Water Filters

The Three Main Water Filtration Processes Explained

Reverse Osmosis

A Reverse Osmosis (RO) water filter is a type of water purification system that uses a semipermeable membrane to remove various contaminants, impurities, and dissolved solids from water. The process of reverse osmosis involves applying pressure to push water through the membrane, which acts as a selective barrier, allowing only water molecules to pass while blocking larger particles and contaminants.

Here’s a more detailed explanation of how a reverse osmosis water filter works:


    1. Pre-filtration: Before the water enters the RO membrane, it goes through several pre-filtration stages to remove sediment, chlorine, and other large particles. This step is crucial to protect the RO membrane from damage and improve its effectiveness.
    2. Reverse Osmosis: The pre-filtered water is then pressurized and forced through the semipermeable RO membrane. The membrane is designed with extremely tiny pores that allow only water molecules (H2O) to pass through, while blocking the passage of dissolved solids, salts, minerals, and contaminants.
    3. Reject Water: As water is pushed through the RO membrane, a portion of it becomes purified and is collected for use. However, a significant amount of water, typically referred to as “reject water” or “brine,” containing the removed impurities, is discharged and flushed away. This helps to prevent the accumulation of contaminants on the membrane’s surface.
    4. Purified Water: The purified water, also known as “permeate,” passes through the RO membrane and is stored in a clean water tank for consumption. This water is free from a wide range of impurities, including bacteria, viruses, heavy metals, nitrates, fluoride, and other harmful substances.
    5. Post-filtration (Optional): Some RO systems include additional post-filtration stages to enhance the water’s taste and further remove any residual impurities. This may involve using activated carbon filters or other polishing filters.
Granular Activated Carbon

A GAC water filter, also known as a Granular Activated Carbon water filter, is a type of water filtration system that uses a bed of granular activated carbon to remove impurities from water. Granular activated carbon is a highly porous material with a large surface area that can effectively adsorb and trap a wide range of contaminants, including chlorine, bromine, volatile organic compounds (VOCs), bad tastes, odors, and organic chemicals.

Here’s how a GAC water filter works:


  1. Adsorption: When water passes through the granular activated carbon bed, the porous carbon material attracts and retains impurities on its surface. This process is called adsorption, where the contaminants adhere to the surface of the carbon particles.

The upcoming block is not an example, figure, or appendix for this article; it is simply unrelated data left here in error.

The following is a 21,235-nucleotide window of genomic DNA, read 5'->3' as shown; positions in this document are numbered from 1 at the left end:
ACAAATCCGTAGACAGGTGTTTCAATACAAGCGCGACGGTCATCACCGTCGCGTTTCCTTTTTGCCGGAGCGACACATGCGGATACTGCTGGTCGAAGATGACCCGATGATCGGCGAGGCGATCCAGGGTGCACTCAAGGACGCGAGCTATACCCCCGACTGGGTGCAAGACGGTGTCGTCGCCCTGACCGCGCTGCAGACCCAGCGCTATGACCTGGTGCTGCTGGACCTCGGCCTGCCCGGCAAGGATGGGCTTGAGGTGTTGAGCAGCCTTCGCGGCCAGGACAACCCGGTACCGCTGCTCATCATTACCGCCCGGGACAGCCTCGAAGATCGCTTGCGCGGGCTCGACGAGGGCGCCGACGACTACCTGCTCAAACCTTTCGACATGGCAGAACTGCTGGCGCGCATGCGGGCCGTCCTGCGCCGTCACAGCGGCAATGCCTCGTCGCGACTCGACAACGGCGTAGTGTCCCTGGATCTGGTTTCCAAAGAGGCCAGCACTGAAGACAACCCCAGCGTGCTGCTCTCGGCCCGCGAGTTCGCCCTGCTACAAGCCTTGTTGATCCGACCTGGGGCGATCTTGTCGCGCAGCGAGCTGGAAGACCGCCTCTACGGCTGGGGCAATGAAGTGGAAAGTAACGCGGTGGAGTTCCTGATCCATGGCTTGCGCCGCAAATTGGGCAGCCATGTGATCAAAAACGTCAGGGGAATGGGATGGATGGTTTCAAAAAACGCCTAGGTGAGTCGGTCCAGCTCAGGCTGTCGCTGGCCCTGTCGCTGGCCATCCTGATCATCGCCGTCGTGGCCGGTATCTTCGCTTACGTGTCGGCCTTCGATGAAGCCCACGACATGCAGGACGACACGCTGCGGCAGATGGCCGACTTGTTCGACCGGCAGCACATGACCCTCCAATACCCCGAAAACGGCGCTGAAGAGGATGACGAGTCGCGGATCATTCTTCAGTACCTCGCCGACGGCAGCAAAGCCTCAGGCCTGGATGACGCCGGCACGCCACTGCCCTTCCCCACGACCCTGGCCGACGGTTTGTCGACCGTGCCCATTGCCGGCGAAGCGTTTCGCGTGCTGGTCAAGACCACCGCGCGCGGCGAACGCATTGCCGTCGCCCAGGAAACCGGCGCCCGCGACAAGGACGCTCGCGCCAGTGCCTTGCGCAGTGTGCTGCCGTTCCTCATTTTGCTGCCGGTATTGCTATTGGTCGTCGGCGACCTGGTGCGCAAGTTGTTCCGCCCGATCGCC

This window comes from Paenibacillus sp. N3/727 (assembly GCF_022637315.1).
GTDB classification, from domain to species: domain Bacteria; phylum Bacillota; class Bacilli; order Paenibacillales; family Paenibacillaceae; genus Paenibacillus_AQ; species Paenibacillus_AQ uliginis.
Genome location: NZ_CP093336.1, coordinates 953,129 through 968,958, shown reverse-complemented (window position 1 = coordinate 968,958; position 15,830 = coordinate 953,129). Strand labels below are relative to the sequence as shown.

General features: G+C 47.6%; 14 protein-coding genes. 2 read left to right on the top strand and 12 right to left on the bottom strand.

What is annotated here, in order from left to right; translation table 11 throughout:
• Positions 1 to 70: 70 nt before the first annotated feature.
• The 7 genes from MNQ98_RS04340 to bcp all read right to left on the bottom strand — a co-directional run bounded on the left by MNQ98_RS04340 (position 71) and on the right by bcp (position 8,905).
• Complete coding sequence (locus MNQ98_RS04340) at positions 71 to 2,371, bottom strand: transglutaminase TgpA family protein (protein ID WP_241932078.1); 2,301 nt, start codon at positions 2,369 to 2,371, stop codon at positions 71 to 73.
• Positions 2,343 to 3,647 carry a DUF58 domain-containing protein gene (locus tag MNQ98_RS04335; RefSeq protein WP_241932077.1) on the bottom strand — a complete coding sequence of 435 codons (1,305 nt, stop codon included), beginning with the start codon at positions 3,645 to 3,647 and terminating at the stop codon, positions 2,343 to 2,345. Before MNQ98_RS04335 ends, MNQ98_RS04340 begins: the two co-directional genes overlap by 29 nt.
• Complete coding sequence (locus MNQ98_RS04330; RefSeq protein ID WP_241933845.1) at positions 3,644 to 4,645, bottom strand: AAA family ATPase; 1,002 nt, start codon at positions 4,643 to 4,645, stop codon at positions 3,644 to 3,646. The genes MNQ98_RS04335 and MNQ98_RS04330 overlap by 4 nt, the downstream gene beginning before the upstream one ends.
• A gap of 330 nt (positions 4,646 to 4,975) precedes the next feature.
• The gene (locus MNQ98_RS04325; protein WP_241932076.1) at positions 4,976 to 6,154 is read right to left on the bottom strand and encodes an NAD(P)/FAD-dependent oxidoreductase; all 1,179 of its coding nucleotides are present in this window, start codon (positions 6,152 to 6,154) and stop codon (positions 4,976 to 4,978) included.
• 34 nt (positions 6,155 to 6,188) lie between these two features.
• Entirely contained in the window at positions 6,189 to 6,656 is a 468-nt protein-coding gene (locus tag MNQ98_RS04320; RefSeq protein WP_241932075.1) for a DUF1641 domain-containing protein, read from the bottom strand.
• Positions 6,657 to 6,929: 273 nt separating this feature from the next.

2. Contaminant Removal: The GAC water filter can effectively remove various water pollutants, such as chlorine, chloramine, bromine and its by-products, pesticides, industrial chemicals, and organic compounds that contribute to bad tastes and odors in water.
Ion Exchange

The basic principle behind ion exchange water filters revolves around the exchange of ions between the water and a specially designed resin or media inside the filter. The resin typically consists of tiny beads or granules made of a polymer material, which is chemically engineered to attract and trap specific ions.

Here’s how the ion exchange process works in water filters:


  1. Ion Exchange Resin: The filter contains a bed of ion exchange resin with a specific charge, either positively or negatively charged. The resin is chosen based on the target impurities that need to be removed from the water.
  2. Water Flow: When water passes through the ion exchange filter, dissolved ions in the water come into contact with the resin beads.
  3. Ion Attraction: The resin beads have an affinity for certain ions. For example, in a water softener, the resin is negatively charged, and it attracts positively charged calcium (Ca2+) and magnesium (Mg2+) ions, which are the culprits behind hard water.
  4. Ion Exchange: As water flows through the resin bed, the target ions in the water adhere to the resin beads, replacing less desirable ions present on the resin.
  5. Release of Treated Water: The water that passes through the ion exchange filter is now free from the unwanted ions and considered purified or softened.
  6. Regeneration: Over time, the ion exchange resin will become saturated with the unwanted ions it has collected. To refresh the resin and restore its ion-attracting properties, the filter undergoes a process called regeneration.

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